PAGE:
So many inspirational stories so I guess i’ll share my recent saga…On 8/10/19 I went out for an early morning (5:30AM) ride on my local trails that i’d ridden many, many times. I was about 5 miles into what was supposed to be 12-14 mile when I crashed. It was a minor crash, in fact, other than the main issue (which i’ll get to) you wouldn’t know i’d crashed to look at me; no bruises, abrasions, no dirt on me anywhere. I must have lost focus going into a minor downhill left hand corner and my front tire went up over the small berm; riding it out was not an option due to a fast approaching tree so I dismounted, like i’d done probably hundreds of times over the last 12-13 seasons but this time was different.

    As I was dismounting I felt my foot hit the ground and, even with earbuds in, heard a sound like a broomstick being snapped over your thigh. I laid face down for a few minutes saying really bad things and when I rolled over my left leg was in front of me but my foot was off to the left and there was a large protrusion in my sock. I knew right away I had a tib/fib FX and I was alone, at 7AM on a Saturday and when I pulled out my phone I had no service…It only took a few minutes to figure out that I had to do something with my foot, at this point the bone had not broken through the skin and I knew that if it did shock, bleeding, infection, possible loss of foot were all in play as I knew it would be some time before somebody found me. Ironically, though I was in the woods, looking around found no suitable sticks to make a splint with so I dragged myself about 10 yards down the trail on my butt with my leg held up and found two sticks but my bike shoes (BOA) have no laces.

    I took out the pruning shears from my hydration pack that I use all summer for as-needed face slapper maintenance, cut the straps off my hydration pack and straightened my foot out, pushed the bone back and put the splint on. I then yelled for help for 3.5 hours before somebody found me. My wife had just started looking for me (i always tell here where I am and what time to expect me and she rides those trails as well) when I was being taken out of the woods by EMS. I ended up with a displaced tib/fib fracture and had two plates (one inside my leg on Tibia and one on the outside on the Fibula) with 19 screws. It was 4 weeks before even light toe touch weight bearing with crutches and then I got cellulitis the day before I started PT; this pushed me back two weeks.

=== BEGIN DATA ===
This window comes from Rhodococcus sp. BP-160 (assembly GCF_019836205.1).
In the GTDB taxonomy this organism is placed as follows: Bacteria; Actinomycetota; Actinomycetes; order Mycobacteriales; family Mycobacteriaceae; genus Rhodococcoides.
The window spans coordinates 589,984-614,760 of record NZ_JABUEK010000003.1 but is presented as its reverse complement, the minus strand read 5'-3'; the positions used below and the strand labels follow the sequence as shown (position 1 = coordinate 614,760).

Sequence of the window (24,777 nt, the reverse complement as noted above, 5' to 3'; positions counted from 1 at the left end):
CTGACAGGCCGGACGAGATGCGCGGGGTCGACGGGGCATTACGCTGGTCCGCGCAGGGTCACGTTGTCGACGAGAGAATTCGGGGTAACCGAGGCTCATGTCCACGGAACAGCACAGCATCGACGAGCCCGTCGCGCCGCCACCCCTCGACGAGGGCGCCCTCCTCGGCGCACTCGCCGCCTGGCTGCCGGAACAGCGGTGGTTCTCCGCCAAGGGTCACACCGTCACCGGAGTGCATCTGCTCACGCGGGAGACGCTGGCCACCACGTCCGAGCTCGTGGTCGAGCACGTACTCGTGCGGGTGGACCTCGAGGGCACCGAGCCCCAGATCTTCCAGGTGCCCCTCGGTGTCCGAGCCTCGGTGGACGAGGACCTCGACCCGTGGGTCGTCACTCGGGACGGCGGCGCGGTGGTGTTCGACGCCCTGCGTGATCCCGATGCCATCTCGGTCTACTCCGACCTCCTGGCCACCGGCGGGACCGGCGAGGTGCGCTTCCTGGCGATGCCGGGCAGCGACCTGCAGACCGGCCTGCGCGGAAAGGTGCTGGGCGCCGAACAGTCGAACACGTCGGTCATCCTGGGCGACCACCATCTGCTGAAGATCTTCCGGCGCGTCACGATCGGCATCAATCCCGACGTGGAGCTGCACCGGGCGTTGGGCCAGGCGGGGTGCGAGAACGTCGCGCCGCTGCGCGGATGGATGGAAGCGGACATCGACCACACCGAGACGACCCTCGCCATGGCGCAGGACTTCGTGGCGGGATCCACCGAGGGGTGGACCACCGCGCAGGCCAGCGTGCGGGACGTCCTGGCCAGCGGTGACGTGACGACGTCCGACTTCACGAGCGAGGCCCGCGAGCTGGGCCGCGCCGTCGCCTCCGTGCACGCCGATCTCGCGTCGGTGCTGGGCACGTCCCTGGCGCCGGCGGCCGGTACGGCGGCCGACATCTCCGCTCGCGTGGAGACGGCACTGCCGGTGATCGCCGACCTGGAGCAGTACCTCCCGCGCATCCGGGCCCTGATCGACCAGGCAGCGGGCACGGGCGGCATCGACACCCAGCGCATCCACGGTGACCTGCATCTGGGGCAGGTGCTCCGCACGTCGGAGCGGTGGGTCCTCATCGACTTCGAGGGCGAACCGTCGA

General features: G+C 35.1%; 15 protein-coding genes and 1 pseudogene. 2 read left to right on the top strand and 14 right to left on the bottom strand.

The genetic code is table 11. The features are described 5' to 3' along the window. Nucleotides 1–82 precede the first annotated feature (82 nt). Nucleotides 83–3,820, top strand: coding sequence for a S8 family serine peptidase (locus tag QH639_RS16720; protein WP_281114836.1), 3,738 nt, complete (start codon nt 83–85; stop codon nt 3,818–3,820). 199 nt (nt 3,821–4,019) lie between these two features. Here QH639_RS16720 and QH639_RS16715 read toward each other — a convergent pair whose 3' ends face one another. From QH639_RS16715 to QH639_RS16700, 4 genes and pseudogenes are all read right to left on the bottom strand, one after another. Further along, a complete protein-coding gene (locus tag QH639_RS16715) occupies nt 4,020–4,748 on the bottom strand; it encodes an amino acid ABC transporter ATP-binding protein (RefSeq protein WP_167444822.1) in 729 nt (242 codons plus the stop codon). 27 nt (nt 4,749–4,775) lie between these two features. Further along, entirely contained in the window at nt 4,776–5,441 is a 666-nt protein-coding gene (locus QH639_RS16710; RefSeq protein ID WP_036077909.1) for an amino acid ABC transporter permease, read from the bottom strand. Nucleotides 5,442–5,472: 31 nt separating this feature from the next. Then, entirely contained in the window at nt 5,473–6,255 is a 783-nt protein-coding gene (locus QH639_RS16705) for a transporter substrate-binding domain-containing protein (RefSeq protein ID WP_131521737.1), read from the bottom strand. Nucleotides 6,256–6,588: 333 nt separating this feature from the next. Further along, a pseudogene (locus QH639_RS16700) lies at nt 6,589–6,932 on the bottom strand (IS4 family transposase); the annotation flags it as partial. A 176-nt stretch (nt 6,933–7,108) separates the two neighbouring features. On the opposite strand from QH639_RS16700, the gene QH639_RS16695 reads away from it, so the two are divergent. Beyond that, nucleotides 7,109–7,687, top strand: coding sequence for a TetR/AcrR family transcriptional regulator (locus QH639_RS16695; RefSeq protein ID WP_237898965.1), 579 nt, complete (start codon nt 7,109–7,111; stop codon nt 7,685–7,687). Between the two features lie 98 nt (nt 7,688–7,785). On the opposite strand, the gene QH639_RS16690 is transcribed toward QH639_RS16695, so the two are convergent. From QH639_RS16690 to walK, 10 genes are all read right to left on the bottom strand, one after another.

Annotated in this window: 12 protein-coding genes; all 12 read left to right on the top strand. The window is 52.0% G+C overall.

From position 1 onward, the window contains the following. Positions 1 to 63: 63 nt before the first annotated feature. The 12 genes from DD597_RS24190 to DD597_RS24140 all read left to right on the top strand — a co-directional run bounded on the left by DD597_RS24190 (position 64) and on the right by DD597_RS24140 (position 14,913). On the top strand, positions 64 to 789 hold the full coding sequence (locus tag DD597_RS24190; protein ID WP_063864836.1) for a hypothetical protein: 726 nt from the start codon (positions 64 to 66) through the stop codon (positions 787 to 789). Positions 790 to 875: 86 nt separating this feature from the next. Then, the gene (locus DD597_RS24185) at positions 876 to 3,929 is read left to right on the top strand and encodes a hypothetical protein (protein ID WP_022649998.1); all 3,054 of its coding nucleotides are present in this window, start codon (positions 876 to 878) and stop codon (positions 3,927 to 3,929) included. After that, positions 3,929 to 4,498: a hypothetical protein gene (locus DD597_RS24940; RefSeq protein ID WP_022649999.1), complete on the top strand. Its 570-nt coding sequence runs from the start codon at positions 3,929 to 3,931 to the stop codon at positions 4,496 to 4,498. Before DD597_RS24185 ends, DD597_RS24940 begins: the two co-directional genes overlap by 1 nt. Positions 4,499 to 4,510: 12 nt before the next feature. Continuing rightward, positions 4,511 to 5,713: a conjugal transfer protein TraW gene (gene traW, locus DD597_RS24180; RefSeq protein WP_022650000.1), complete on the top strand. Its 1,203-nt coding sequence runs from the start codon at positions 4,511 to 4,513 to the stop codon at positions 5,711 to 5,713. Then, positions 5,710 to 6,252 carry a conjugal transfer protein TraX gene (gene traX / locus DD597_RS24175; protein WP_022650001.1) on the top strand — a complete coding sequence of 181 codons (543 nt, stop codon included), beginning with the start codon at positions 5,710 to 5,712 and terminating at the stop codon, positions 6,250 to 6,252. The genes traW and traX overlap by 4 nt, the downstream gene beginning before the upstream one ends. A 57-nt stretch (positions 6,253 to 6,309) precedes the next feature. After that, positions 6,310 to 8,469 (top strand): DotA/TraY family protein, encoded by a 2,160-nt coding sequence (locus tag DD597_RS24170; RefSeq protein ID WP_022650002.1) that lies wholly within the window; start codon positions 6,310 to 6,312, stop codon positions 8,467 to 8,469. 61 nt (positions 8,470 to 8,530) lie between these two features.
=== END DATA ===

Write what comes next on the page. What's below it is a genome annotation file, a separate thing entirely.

After a couple of weeks of PT I started having a lot of pain in the outside of my ankle where the plate ends and limited range of motion in my ankle (which makes no sense as the break was well above the ankle). So now, 9 weeks post-op, i’m going in on Wednesday to have the outer plate/screws removed, my ankle joint scraped out and a bone biopsy to make sure that the infection is gone.

    I want to thank Trent for telling his story, at this point in my recovery getting down is very easy, especially with winter coming on in my neck of the woods. I’m just looking forward to the day when I can just get up and walk to the bathroom.

    Thanks again Trent and best of luck in the future.


    • Richard Shoop

      Wow, that’s an amazing story too. I hope you can get back on the trails soon.


    Thanks Richard, i’ll be riding with a Garmin InReach from now on…no more cell phone signal required. Trent’s story really gives me some hope as I was finally able to walk without crutches (in my aircast) on Saturday and now i’m going back to non-weight bearing and 24 hour elevation for a bit over a week. Stories like Trent’s should be told to let people know that you can come back from a serious injury.

  • Richard Shoop

    I felt riders needed to hear Trent’s story, as well as the ones other put in the comments section, to give encouragement to those who are recovering from injuries. I hope I can share some other such stories in the future.